They’re also asking for the school to cover costs for staff to get tested for COVID-19, and provide “abundant access to PPE for both students and staff,” since direct contact between staff and students is often unavoidable. Staff are often responsible for escorting students to the bathroom, among other things. The group is also asking for the following: “a minimum of 10 pairs of properly-sized disposable gloves per person, per shift. Sterile masks distributed onsite as often as needed. A minimum of one pair of safety goggles per staff.” 

None of the group members, going by the name of Second Staff, were willing to speak on the record for fear of retaliation. Sam West, communications officer for the local union Richmond Industrial Workers of the World, couldn’t say how many workers are in the group now, but that there are “multiple workers from every major area of the school” and that “the campaign has also enjoyed a lot of growth since going public recently.”

A Facebook post on the group’s page from May 29th, a few days after they sent their list of demands to Faison leadership, acknowledges that some concessions were offered. However the group alleges that many of their demands were not addressed, like specifics about PPE and accommodations for immune-compromised staff, West said. 

“For the first time, the reopen date of June 15 was deemed unlikely,” the Facebook post reads. “The administration also created a committee of teachers, teaching assistants, and other staff to review reopening plans. We feel the administration would not have taken these actions without pressure from us.”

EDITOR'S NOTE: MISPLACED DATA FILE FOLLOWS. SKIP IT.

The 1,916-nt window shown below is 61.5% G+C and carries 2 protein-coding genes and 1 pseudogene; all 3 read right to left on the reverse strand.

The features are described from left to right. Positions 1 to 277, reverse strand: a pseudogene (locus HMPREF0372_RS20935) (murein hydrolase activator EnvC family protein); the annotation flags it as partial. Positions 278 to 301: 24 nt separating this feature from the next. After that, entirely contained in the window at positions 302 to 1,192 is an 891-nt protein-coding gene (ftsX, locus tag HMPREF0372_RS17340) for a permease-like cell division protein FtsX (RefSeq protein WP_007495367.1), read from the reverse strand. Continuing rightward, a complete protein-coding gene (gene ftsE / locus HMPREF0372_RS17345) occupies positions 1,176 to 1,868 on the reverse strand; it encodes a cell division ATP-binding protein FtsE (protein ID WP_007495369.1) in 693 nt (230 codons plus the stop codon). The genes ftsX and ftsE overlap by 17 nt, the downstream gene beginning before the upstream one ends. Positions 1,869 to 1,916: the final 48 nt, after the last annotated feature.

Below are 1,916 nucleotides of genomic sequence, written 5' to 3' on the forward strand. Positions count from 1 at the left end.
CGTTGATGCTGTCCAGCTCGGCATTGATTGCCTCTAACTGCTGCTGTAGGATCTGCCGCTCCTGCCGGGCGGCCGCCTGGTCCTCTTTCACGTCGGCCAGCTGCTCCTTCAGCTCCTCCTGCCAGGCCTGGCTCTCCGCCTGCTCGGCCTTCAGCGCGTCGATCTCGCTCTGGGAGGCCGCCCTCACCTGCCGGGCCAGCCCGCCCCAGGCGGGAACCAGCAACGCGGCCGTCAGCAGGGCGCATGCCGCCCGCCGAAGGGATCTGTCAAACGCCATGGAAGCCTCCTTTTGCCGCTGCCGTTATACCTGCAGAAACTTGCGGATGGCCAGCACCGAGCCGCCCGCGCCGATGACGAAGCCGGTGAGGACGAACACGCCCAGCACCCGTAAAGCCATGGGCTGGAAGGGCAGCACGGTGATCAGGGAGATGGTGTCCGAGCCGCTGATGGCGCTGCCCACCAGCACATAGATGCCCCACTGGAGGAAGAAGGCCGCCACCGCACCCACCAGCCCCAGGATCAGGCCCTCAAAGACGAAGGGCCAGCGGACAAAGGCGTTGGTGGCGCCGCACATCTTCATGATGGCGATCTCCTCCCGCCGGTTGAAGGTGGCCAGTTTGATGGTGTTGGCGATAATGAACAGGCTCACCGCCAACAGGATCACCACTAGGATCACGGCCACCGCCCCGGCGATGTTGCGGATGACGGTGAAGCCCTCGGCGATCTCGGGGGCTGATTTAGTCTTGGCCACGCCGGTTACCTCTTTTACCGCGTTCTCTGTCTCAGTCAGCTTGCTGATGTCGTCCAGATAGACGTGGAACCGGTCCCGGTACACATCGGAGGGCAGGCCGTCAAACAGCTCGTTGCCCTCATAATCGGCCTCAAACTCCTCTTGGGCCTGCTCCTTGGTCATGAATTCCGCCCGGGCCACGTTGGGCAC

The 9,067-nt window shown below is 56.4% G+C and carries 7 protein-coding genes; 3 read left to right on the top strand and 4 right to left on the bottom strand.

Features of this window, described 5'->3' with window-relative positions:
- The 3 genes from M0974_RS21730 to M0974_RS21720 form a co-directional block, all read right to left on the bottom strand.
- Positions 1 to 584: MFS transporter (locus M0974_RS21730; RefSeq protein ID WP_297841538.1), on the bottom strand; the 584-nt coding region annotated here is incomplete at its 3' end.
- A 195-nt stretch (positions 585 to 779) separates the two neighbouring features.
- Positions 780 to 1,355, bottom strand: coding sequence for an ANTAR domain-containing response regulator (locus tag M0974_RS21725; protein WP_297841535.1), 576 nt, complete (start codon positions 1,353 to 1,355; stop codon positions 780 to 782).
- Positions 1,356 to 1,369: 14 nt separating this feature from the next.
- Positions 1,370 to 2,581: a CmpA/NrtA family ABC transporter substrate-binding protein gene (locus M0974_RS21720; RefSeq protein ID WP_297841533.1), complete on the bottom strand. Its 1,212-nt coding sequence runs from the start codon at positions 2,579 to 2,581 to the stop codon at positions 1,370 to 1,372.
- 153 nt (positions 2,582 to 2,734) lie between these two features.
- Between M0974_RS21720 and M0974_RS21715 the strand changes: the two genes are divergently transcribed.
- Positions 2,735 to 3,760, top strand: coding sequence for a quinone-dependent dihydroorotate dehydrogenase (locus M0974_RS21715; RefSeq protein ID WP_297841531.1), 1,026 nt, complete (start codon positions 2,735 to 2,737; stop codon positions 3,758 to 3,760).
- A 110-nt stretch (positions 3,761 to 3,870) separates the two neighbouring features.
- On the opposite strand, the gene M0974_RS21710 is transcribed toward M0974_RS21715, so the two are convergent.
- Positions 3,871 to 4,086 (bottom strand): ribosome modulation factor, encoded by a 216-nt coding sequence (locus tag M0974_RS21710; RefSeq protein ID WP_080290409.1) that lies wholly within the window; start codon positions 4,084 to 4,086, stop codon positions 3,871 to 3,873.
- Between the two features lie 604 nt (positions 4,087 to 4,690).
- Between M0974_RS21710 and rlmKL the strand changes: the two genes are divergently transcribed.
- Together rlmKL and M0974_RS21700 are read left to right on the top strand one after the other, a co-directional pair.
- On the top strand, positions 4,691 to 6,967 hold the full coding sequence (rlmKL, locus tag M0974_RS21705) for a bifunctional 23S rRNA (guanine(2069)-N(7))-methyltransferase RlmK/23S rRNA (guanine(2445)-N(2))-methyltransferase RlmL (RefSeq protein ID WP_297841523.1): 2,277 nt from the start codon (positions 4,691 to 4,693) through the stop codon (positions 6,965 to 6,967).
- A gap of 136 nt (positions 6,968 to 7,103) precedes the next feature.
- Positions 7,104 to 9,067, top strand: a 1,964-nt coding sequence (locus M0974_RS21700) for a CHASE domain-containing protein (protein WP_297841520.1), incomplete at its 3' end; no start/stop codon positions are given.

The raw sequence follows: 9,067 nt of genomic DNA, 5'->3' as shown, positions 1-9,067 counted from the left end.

Faison CEO Brian McCann said in a statement to VPM that “since the beginning of this crisis in March, we have and will continue to provide accurate and timely information to all staff in all programs updating them on safety planning and procedures.”

McCann said they’re working with statewide and national workgroups to figure out how to safely reopen, and have formed a review team comprised of parents, teachers, teaching assistants, health experts, and others to ensure input from multiple perspectives is represented. 

“This is not just a Faison issue,” McCann said. “This is an issue affecting thousands of special education schools across the country and thousands of staff working at those schools and thousands upon thousands of students with special needs.” 

Ta-Neha Smith’s 17-year-old daughter Jaidyn attends Faison. Smith has concerns about how social distancing will work, and isn’t sure if she’s ready to send her daughter back to school anytime soon. She’s worried about Jaidyn wearing a face mask for long periods of time, and possibly eating it too.

“I'm on the fence, I’m undecided. I’m really thinking that September will be a better time for her to return to school, but I'm weighing my options,” Smith said, adding that the classrooms aren't very spacious. "So that is puzzling how they are going to manage social distancing.”

The latest she’s heard is that Faison is aiming for an end-of-June opening. McCann did not specify a timeline for reopening to VPM, saying that there is “no confirmed date for when in-person services will resume on campus for our students.” 

McCann said Faison reopened their early education center May 4th at the request of parents. McCann said he’s heard from other parents who would like to reopen other programs sooner rather than later. 

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Megan Pauly reports on early childhood and higher education news in Virginia